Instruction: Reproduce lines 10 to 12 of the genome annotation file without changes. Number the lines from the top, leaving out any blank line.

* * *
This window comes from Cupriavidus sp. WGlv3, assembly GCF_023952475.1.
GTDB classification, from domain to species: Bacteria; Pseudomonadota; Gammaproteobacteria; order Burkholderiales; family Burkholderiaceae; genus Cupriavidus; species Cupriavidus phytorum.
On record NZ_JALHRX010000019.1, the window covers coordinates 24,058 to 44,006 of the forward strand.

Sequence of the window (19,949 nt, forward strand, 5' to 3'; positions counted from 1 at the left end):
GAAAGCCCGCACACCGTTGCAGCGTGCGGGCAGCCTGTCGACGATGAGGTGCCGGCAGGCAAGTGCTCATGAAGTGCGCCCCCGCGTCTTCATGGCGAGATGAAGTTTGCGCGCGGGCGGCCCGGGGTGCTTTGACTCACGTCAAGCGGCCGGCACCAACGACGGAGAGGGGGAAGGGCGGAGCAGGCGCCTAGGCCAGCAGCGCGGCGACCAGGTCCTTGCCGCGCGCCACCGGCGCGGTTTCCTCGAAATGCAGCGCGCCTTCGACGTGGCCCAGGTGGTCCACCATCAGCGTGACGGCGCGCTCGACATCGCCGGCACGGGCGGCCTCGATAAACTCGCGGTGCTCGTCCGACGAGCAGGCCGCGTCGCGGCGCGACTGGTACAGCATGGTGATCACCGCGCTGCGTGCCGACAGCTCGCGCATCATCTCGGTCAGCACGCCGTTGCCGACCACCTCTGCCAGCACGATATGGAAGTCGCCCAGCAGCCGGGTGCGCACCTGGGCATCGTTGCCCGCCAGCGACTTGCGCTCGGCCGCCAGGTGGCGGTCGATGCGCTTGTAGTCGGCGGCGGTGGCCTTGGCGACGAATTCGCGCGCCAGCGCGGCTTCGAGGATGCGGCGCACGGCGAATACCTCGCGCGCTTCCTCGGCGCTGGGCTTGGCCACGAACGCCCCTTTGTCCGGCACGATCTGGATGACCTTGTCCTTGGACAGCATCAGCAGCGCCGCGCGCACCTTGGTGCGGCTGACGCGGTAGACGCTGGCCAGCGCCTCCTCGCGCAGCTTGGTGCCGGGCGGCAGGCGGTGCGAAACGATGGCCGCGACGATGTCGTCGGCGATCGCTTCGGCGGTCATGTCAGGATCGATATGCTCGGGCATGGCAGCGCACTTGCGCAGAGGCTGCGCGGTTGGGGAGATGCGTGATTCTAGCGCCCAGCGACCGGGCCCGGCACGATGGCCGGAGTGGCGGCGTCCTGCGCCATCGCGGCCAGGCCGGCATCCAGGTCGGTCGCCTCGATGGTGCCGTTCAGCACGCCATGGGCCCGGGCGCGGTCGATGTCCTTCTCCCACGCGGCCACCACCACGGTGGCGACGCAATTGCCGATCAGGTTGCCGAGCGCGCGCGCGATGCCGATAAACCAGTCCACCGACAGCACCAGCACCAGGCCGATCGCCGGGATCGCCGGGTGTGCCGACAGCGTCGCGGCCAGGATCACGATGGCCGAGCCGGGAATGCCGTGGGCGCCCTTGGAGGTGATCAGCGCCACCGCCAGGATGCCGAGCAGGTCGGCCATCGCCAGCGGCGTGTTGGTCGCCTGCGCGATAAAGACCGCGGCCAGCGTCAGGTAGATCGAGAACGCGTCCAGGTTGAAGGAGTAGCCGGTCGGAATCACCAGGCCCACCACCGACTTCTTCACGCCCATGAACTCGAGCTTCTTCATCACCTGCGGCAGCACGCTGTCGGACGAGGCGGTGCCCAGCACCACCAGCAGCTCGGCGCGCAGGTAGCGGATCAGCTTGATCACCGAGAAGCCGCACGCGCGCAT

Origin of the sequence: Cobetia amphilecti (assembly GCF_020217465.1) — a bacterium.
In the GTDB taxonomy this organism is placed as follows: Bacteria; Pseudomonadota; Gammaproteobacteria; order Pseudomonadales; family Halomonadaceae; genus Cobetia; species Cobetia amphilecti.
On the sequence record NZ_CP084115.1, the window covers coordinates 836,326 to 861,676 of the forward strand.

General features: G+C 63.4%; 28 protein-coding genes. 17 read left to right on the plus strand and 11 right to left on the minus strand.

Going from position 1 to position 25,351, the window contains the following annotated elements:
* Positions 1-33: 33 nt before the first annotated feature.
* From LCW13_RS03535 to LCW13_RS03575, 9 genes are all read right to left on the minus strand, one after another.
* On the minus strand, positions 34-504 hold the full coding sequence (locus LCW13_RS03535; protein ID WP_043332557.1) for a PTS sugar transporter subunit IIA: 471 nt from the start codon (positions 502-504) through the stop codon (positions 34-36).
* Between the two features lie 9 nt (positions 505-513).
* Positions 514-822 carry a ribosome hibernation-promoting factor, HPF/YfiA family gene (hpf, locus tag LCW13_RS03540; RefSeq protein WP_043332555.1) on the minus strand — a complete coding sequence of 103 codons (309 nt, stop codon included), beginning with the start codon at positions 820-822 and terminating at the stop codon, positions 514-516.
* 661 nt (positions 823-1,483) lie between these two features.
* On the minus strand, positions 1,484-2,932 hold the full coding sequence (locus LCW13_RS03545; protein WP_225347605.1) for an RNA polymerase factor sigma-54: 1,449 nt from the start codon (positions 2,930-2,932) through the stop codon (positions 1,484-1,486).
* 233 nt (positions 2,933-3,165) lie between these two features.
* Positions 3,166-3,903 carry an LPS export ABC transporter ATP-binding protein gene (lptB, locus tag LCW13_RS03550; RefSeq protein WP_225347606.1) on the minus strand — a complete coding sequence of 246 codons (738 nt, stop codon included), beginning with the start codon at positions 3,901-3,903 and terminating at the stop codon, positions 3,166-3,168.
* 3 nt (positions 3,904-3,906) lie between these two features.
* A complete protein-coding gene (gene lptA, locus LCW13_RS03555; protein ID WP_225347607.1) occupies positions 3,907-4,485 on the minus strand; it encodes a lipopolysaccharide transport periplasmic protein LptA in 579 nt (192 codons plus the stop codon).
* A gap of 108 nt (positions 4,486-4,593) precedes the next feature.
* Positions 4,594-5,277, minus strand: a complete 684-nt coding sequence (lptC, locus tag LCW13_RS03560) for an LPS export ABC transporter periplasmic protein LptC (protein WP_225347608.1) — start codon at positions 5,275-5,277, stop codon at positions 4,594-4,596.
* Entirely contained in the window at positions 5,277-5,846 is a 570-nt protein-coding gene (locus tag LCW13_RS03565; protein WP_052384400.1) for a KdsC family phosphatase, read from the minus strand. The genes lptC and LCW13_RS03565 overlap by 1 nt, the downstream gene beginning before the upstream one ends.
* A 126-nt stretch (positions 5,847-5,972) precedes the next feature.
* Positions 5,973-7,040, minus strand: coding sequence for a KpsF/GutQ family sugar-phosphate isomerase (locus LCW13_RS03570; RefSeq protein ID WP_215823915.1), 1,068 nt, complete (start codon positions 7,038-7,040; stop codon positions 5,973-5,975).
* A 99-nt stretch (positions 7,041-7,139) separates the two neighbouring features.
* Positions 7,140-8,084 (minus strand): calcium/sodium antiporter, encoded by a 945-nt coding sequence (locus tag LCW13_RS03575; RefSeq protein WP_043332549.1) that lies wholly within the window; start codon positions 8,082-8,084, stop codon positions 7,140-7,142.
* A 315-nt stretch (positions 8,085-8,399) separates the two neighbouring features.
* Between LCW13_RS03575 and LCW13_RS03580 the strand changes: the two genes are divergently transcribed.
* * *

Going from position 1 to position 25,351, the window contains the following annotated elements:
* Positions 1-33: 33 nt before the first annotated feature.
* From LCW13_RS03535 to LCW13_RS03575, 9 genes are all read right to left on the minus strand, one after another.